Simultaneity @ Flecker Gallery

(click to enlarge)

SUNY Suffolk, Ammerman Campus
533 College Road
Southampton Bldg. 2nd Floor
Selden, NY 11784

Friday, August 23, 2013

Meta Vista @ 16 Wilson (Formerly Storefront Bushwick)

(click to enlarge)

Very happy to be included in this exhibition curated by Matthew Neil Gehring and hosted by Deborah Brown.

October 18 - November 9, 2013
opening reception: Friday October 18, 6 - 9 PM
16 Wilson, Brooklyn, NY (formerly Storefront Bushwick)

Artists: Rachel Beach, Paul Behnke, Vincent Como, Matthew Neil Gehring, Beth Gilfilen, Jason Karolak, Joan Mellon, Rebecca Murtaugh and Kirk Stoller

David Rhodes @ Hionas Gallery

Untitled (2013), acrylic on raw canvas, 20 x 19 in.

David Rhodes: Schwarzwälde
September 8 - October 13, 2013
Opening reception: Sunday, September 8, 6 - 8 PM
124 Forsyth Street
New York, NY 10002

*image courtesy of the artist and Hionas Gallery

Thursday, August 22, 2013

Studio Visit With Jordan Broadworth

Yesterday, I had the opportunity to visit the Long Island City studio of Canadian born, New York based painter, Jordan Broadworth.
Broadworth's layred, evocative pieces present multiple takes on the figure / ground relationship as isolated segments blur or refine depths of field. The focus is constantly shifted between planes and layers, the hard edge and the liltingly biomorphic. The employed grid combines with a metaphysical openness to lull viewers  into a techno trance and jolt them back out again. The resulting paintings are grand, superb hybrids of our increasingly digital environment and a more expansive, human reservoir that we seek even as we leave it behind.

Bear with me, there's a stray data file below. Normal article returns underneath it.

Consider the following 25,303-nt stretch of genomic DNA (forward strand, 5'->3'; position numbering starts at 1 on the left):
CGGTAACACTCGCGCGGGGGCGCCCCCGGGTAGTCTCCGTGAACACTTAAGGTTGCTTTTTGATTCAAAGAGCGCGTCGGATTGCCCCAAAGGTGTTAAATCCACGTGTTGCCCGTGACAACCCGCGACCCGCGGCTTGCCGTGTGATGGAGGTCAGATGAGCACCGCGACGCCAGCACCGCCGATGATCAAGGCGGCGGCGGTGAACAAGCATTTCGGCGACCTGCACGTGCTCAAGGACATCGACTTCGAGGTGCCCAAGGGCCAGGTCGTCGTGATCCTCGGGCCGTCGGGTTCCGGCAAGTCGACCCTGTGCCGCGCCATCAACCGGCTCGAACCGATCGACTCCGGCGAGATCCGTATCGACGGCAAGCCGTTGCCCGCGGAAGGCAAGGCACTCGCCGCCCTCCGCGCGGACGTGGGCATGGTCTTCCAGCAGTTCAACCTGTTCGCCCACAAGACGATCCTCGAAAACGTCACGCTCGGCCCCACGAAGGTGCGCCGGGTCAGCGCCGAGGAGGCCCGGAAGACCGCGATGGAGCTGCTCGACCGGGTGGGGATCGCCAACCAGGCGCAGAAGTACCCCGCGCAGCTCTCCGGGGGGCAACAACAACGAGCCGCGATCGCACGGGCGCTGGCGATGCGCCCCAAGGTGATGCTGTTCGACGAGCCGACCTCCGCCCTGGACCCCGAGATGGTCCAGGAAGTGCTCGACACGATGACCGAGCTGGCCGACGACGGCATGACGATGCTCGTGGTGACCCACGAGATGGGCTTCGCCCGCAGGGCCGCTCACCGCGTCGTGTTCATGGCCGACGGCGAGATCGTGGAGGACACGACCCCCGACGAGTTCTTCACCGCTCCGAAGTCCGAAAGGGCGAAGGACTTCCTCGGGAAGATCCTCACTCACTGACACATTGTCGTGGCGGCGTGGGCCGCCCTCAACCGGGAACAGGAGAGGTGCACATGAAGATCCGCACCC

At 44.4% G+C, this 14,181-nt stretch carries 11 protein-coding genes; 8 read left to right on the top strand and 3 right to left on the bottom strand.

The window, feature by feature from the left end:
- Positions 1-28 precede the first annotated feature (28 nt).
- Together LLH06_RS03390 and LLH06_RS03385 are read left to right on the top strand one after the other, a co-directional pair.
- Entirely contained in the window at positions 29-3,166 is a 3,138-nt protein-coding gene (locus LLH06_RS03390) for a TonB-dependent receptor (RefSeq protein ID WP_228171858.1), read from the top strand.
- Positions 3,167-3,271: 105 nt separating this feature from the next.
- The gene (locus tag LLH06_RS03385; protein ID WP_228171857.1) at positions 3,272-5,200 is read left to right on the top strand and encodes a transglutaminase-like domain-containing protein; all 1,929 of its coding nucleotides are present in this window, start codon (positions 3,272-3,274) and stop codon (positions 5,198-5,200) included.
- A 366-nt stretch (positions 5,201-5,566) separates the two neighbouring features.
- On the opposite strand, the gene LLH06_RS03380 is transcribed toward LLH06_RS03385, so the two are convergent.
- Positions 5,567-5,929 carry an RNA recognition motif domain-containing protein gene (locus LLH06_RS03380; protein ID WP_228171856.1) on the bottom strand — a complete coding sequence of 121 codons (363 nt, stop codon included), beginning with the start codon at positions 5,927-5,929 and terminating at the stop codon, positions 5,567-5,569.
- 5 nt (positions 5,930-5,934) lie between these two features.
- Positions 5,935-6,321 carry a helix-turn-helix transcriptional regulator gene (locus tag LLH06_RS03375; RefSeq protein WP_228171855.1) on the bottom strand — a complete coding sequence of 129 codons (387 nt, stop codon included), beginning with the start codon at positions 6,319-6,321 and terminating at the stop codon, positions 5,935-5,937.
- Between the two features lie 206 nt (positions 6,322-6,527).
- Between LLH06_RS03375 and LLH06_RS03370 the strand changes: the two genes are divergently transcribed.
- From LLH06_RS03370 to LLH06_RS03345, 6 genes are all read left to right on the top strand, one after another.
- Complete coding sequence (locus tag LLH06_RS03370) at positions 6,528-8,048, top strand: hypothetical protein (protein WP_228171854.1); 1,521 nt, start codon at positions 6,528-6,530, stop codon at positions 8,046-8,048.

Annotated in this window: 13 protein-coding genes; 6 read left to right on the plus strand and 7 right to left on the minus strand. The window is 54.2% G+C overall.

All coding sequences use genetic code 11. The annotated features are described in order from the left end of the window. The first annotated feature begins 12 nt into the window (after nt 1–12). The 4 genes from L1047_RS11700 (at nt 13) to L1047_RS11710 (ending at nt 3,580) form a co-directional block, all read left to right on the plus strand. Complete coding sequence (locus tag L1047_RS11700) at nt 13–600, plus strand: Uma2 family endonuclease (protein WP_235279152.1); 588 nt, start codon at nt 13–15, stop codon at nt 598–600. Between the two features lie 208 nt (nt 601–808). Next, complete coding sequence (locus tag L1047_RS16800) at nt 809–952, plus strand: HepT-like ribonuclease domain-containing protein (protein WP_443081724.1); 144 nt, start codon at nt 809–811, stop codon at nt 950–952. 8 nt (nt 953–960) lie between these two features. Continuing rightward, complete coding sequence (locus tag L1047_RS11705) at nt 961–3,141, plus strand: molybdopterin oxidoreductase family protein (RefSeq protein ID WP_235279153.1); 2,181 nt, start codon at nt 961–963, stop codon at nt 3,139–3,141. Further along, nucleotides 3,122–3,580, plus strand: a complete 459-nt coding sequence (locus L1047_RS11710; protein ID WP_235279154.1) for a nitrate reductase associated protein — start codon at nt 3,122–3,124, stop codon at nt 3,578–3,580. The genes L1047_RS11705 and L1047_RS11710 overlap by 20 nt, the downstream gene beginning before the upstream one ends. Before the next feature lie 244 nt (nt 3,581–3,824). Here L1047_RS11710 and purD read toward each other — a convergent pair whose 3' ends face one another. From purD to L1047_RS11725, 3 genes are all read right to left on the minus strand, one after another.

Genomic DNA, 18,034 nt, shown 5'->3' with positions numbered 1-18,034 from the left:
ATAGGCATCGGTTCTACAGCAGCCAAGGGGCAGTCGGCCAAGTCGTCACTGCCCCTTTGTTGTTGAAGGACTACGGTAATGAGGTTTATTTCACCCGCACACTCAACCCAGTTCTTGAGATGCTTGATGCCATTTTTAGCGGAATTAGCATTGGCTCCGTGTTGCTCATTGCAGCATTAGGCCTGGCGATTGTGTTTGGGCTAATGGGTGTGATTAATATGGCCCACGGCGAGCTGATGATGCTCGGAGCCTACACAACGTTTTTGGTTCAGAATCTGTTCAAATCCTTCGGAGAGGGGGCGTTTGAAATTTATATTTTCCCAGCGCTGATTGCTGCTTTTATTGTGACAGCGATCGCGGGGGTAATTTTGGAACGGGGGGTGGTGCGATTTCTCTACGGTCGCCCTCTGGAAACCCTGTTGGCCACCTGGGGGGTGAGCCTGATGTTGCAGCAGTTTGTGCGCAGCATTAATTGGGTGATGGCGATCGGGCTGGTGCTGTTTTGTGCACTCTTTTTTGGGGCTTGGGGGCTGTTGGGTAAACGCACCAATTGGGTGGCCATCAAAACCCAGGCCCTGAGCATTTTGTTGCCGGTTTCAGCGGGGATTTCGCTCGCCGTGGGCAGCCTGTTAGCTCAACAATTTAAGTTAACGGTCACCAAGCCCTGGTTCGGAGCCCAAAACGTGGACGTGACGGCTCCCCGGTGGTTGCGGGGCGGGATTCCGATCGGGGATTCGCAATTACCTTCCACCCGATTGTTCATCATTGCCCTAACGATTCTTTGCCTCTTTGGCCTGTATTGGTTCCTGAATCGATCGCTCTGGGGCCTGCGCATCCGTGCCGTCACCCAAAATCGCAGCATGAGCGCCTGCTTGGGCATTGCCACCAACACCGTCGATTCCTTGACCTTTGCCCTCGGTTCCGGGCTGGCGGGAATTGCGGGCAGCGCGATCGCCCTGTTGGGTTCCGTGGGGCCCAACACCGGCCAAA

Broadworth in his studio, Long Island City, 2013

From the artist's statement:

Paintings lead double lives nowadays. Every flesh and blood work spawns a pixilated and highly itinerate twin. How we read and interpret paintings has changes through the experience of viewing work on-line. Serving as a control group for immediate experience is one of paintings most important and enduring functions. Painting has always demanded the one-on-one physical encounter. But the much more social backlit proxy has its own unique glow as it moves from screen to screen. Like many of us, some paintings simply look cooler on-line. My work functions in the gap between the immediate and the mediated – informed by displacement as much as by the corporeal and material.

My paintings are the end result of a pre-determined series of actions; each action occupies a separate layer and is assigned a specific color. Layers may contain geometric shapes, a variety of grids or a tightly packed gesture. The disjuncture between the way that time is held in the making and subsequent viewing of a painting is a central concern. The drying time left between layers is as critical as the painting of each layer. The content and assembly varies from work to work but the final stage is always the same; layers are compressed and time is collapsed as I draw a blade across the surface. The result is a smooth, uniform surface and a leveling between figure and ground, gesture and structure, chance and intention.

To view Jordan Broadworth's work in person check out his upcoming show of new work:

Opening: September 19, 5 - 8 PM
September 18 - October 12, 2013
6341 Boilevard St-Laurent
Montréal, QC H2S 3C3